State v. Larson

Annotate this Case

274 N.W.2d 884 (1979)

STATE of North Dakota, Plaintiff and Appellee, v. Eugene Allen LARSON, Defendant and Appellant.

Crim. No. 653.

Supreme Court of North Dakota.

January 25, 1979.

John T. Paulson, State's Atty., Valley City, for plaintiff and appellee.

Bickle, Coles & Snyder, Bismarck, for defendant and appellant; argued by Robert J. Snyder, Bismarck.

*885 PEDERSON, Justice.

Eugene Allen Larson was convicted by a jury of the Class C felonypossession of heroin, a controlled substancein violation of § 19.03.1-05, Schedule I, (3)(j), and § 19-03.1-23(1)(a), NDCC. On this appeal, Larson raises only one issuedoes the evidence show that he possessed heroin? We think it does. We denied his motion for release pending appeal in State v. Larson, 271 N.W.2d 1 (N.D.1978).

As we have said a number of times, most recently in State v. Olson, 274 N.W.2d 191 (N.D.1978), and State v. Goeller, 264 N.W.2d 472, 477 (N.D.1978), when sufficiency of evidence is challenged on appeal we must view the evidence in the light most favorable to the verdict.

The evidence in this case indicates that the heroin was found under the back seat of Larson's car when it was searched pursuant to a search warrant. Other drug-related paraphernalia was found in the trunk, under the front seat, and in the pocket of a coat belonging to Larson. Larson argues that this circumstantial evidence does not establish that he possessed the heroin, when the undisputed direct proof places that possession in another, Matthias Lee.

Matthias Lee was a passenger in the back seat of Larson's car when it was stopped in Valley City. Lee testified that he purchased the heroin from Larson in Moorhead, Minnesota, and that it was in his exclusive possession at all times thereafter and that he placed it under the back seat when the car was stopped by the police.

The circumstantial evidence is not insubstantial. The jury is the judge of the credibility of the witnesses. A conviction based upon conflicting evidence, even when some is direct and some is circumstantial, will not be disturbed on appeal where there is substantial evidence to sustain the verdict. See State v. Loucks, 209 N.W.2d 772 (N.D. 1973).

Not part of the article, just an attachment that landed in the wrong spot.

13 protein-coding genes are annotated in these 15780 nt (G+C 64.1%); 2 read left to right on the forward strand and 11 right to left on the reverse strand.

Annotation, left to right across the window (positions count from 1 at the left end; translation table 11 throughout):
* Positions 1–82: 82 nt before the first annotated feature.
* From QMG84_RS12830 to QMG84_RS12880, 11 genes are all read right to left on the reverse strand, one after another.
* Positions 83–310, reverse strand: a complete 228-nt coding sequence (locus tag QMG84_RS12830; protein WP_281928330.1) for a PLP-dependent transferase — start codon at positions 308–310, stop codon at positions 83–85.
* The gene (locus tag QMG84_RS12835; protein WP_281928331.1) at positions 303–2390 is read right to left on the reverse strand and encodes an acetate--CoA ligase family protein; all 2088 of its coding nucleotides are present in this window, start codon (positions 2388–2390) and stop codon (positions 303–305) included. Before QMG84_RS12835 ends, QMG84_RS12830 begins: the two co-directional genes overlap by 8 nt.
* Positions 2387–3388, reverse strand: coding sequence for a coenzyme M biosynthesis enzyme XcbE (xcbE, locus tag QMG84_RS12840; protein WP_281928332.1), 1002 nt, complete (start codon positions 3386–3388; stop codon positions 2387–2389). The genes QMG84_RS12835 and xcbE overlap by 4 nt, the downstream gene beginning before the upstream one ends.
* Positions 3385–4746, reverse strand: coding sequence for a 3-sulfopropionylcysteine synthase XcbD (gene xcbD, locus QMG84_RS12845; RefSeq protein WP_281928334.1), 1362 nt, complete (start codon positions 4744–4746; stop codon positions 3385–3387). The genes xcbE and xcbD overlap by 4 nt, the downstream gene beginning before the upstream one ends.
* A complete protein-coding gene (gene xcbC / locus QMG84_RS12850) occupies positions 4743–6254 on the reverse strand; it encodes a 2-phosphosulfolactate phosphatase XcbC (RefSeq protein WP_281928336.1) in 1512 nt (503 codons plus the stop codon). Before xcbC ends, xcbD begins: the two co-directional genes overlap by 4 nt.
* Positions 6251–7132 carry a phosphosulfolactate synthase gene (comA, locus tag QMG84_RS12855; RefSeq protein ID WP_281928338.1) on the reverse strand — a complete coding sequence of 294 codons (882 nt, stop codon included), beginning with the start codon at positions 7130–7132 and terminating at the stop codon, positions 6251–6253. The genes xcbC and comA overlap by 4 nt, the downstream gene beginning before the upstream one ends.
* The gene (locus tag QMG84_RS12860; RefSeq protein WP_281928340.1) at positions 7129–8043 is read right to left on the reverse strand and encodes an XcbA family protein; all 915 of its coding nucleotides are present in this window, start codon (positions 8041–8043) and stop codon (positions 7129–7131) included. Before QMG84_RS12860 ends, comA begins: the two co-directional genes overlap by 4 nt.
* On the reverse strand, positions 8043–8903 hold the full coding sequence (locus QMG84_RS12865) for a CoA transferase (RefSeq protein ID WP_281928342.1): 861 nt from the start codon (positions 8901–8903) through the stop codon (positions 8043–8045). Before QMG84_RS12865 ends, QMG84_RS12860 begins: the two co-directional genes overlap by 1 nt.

In State v. Allen, 237 N.W.2d 154, 161 (N.D.1975), we said:

"Since the jury must weigh the evidence and determine the credibility of the witnesses in its role of determining guilt or innocence, we will reverse its decision only if the record presents no substantial evidence to support the verdict. In cases involving circumstantial evidence, our more specific role is merely to review the record to determine if there is competent evidence from which the jury could draw an inference reasonably tending to prove guilt and fairly warranting a conviction."

Larson bases his argument upon a statement made by the Montana Supreme Court in the case of State v. Hood, 89 Mont. 432, 298 P. 354, 355 (1931), which he says "is still considered good law." The Montana court said:

"The question before us is whether the foregoing evidence is sufficient to justify defendant's conviction. To justify a conviction of unlawful possession of a prohibited article, there must be proof of actual control and management of the thing prohibited. ". . . The evidence tending to connect him [the defendant] with the possession of cocaine is entirely circumstantial. This being so, the conviction cannot be sustained, unless the criminatory circumstances point so clearly to his guilt as to be inconsistent with any other rational hypothesis."

We find no quarrel with those general statements of the law; however, Larson fails to recognize the distinction that we made in State v. Kaloustian, 212 N.W.2d 843, 845 (N.D.1973), where we said:

"In State v. Miller, 202 N.W.2d 673 (N.D.1972); State v. Champagne, 198 N.W.2d 218 (N.D.1972), and State v. Carroll, 123 N.W.2d 659 (N.D.1963), we pointed out that the rule as to circumstantial evidence, at the trial level, is that such evidence must be conclusive and must exclude every reasonable hypothesis of innocence, but at the appellate level we do not substitute our judgment for that of the jury or trial court where the evidence is conflicting, if one of the conflicting inferences reasonably tends to prove guilt and fairly warrants a conviction."